With a Roth 401(k), the tax situation is different. As with a Roth IRA, the money you contribute to a Roth 401(k) is made with after-tax dollars, meaning you didn't get a tax deduction for the contribution at the time. So, since you’ve already been taxed on the contributions, it's unlikely you’ll also be taxed on your distributions, provided your distributions are qualified.
For distributions to qualify, the Roth must have sufficiently "aged" (that is, been established) from the time you contributed to it, and you must be old enough to make withdrawals without a penalty. "While the designated Roth 401(k) grows tax-free, be careful that you meet the five-year aging rule and the plan distribution rules to receive tax-free distribution treatment once you reach the age of 59½," according to Charlotte A. Dougherty, CFP®, founder of Dougherty & Associates, in Cincinnati, Ohio.
One important note: These rules and restrictions apply to the money earned by your account—anything above and beyond what you deposited into it. Unlike the traditional 401(k), you can take distributions of your contributions from the Roth variety at any time without penalty. The earnings, however, still need to be reported on your tax return; in fact, the entire distribution does.
Like the traditional 401(k), the terms of Roth 401(k)s stipulate that required minimum distributions (RMDs) must begin by age 72 (unlike Roth IRAs), though this requirement has been waived for these accounts too in 2020 following the introduction of the CARES Act.
However, your Roth 401(k) isn't completely in the clear, tax-wise. If your employer matches your contributions to a Roth, that part of the money is considered to be made with pre-tax dollars. So you will have to pay taxes on those contributions when you take distributions. They are taxed as ordinary income.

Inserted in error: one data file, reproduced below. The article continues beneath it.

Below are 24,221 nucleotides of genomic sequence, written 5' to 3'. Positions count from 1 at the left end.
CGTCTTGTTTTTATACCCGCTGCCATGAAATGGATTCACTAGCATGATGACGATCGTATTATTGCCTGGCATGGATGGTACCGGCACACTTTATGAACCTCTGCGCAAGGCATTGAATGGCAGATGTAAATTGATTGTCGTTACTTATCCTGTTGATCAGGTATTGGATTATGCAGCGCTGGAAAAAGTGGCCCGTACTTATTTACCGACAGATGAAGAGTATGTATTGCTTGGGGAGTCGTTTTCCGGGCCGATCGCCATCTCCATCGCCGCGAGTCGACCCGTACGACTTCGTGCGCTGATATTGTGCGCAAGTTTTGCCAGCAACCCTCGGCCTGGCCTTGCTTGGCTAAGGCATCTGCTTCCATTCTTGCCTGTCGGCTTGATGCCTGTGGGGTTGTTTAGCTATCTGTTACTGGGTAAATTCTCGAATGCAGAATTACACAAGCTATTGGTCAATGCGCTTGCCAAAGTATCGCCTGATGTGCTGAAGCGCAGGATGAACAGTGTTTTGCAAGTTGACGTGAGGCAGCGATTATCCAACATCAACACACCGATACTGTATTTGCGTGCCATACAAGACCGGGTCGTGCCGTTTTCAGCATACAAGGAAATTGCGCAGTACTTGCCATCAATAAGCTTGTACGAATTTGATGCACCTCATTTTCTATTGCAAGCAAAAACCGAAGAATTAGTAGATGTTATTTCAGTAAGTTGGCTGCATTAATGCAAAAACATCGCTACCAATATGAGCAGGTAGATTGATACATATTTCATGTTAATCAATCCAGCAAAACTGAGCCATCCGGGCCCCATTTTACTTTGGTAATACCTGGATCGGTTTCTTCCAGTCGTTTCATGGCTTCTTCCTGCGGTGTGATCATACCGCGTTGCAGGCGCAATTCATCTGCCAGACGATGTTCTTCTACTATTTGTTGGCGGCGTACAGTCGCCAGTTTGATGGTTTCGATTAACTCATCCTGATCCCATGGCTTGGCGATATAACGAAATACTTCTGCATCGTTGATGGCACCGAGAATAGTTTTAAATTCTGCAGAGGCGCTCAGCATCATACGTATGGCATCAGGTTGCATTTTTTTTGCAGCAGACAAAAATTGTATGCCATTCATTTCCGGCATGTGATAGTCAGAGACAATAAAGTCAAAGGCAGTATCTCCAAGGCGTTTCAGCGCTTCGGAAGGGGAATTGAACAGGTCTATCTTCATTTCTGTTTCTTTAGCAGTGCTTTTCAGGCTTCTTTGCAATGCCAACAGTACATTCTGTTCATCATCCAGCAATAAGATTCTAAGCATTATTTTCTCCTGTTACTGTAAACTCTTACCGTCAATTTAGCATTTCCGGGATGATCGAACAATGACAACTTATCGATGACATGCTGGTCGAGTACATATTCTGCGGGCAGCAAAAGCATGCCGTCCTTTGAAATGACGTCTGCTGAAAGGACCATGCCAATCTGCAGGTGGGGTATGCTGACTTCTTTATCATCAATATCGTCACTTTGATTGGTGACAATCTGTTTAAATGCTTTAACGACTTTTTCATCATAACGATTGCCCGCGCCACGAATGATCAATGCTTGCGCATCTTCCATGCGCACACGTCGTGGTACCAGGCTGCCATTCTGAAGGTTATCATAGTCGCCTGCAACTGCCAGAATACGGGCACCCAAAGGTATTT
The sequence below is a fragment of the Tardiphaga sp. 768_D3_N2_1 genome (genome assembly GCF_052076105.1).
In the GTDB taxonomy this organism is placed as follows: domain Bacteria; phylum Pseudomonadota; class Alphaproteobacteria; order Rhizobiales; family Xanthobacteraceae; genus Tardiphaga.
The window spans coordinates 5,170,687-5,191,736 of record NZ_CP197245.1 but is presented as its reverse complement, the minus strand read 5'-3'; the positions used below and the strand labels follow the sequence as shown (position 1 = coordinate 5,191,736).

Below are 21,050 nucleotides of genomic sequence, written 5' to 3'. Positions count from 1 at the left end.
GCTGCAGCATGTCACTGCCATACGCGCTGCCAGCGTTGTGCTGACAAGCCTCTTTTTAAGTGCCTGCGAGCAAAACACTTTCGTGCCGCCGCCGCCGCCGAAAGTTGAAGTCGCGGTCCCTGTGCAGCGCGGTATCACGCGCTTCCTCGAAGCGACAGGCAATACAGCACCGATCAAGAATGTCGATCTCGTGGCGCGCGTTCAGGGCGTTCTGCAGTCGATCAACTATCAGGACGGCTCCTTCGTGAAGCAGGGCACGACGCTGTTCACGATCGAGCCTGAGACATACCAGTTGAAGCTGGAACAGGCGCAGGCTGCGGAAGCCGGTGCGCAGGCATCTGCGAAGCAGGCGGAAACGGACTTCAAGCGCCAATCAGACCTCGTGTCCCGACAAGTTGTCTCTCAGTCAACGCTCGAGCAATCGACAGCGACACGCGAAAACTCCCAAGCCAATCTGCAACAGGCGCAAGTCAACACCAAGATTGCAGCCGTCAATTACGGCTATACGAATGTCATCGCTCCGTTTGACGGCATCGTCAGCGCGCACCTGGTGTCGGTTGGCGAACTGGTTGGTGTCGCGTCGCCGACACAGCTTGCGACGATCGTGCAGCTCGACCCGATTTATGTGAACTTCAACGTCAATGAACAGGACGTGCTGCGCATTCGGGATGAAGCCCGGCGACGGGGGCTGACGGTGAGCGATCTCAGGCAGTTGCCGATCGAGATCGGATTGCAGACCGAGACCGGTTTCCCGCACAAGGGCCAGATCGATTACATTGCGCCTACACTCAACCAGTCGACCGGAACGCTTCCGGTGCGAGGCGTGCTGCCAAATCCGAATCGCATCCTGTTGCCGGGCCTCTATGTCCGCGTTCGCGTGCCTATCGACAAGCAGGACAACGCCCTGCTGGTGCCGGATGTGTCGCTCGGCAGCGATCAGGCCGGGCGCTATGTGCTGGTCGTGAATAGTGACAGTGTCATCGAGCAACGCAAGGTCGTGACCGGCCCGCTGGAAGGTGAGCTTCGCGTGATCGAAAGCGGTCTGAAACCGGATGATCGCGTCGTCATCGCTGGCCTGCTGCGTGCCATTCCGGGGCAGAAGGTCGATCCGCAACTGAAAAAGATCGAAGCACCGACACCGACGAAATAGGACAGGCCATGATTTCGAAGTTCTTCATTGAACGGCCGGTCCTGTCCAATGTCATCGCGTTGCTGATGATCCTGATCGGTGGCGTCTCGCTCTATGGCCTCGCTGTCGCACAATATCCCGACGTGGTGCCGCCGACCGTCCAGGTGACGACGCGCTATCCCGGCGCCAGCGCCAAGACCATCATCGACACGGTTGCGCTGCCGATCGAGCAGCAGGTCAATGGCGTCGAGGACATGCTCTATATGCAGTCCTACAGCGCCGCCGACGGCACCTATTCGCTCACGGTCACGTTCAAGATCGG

Special 401(k) Tax Strategies
For certain taxpayers, other strategies related to retirement accounts may allow a reduction in their tax bite.
Declare Company Stock a Capital Gain
Some companies reward employees with stock, and often encourage the recipients to hold those investments within 401(k)s or other retirement accounts. While this arrangement can have disadvantages, its potential pluses can include more favorable tax treatment.
Christopher Cannon, MS, CFP®, of RetireRight Pittsburgh, says, "Employer stock held in the 401(k) can be eligible for net unrealized appreciation treatment. What this means is the growth of the stock above the basis is treated to capital gain rates, not [as] ordinary income. This can amount to huge tax savings. Too many participants and advisors miss this when distributing the money or rolling over the 401(k) to an IRA."
In general, financial planners consider paying the long-term capital gains tax to be more advantageous to taxpayers than incurring income tax. For those in higher tax brackets, income tax rates are around twice those that apply for capital gains. As of the 2020 tax year, the capital gains tax rates are zero, 15%, and 20%, depending on the level of your income.
Roll Over Funds
You can also avoid taxation on your Roth 401(k) earnings if your withdrawal is for the purposes of a rollover. If the funds are simply being moved into another retirement plan or into a spouse's plan via direct rollover, no additional taxes are incurred. If the rollover is not direct, meaning the funds are distributed to the account holder rather than from one institution to another, the funds must be deposited in another Roth 401(k) or Roth IRA account within 60 days to avoid taxation.
In addition, an indirect rollover means that the portion of the distribution attributable to contributions cannot be transferred to another Roth 401(k) but can be transferred into a Roth IRA. The earnings portion of the distribution can be deposited into either type of account.
The Bottom Line
Managing, and minimizing, the tax burden of your 401(k) account begins with the choice between the Roth 401(k), funded by post-tax contributions, and a traditional 401(k), which receives pre-tax income. Some professionals advise holding both in order to minimize the risk of paying all the resulting taxes now or all of them later.
As with many other retirement decisions, the choice between Roth and regular accounts—if you have access to both—will depend on such individual factors as your age, income, tax bracket, and domestic status. Given the complexity of weighing those considerations, and more, it’s wise to seek professional advice.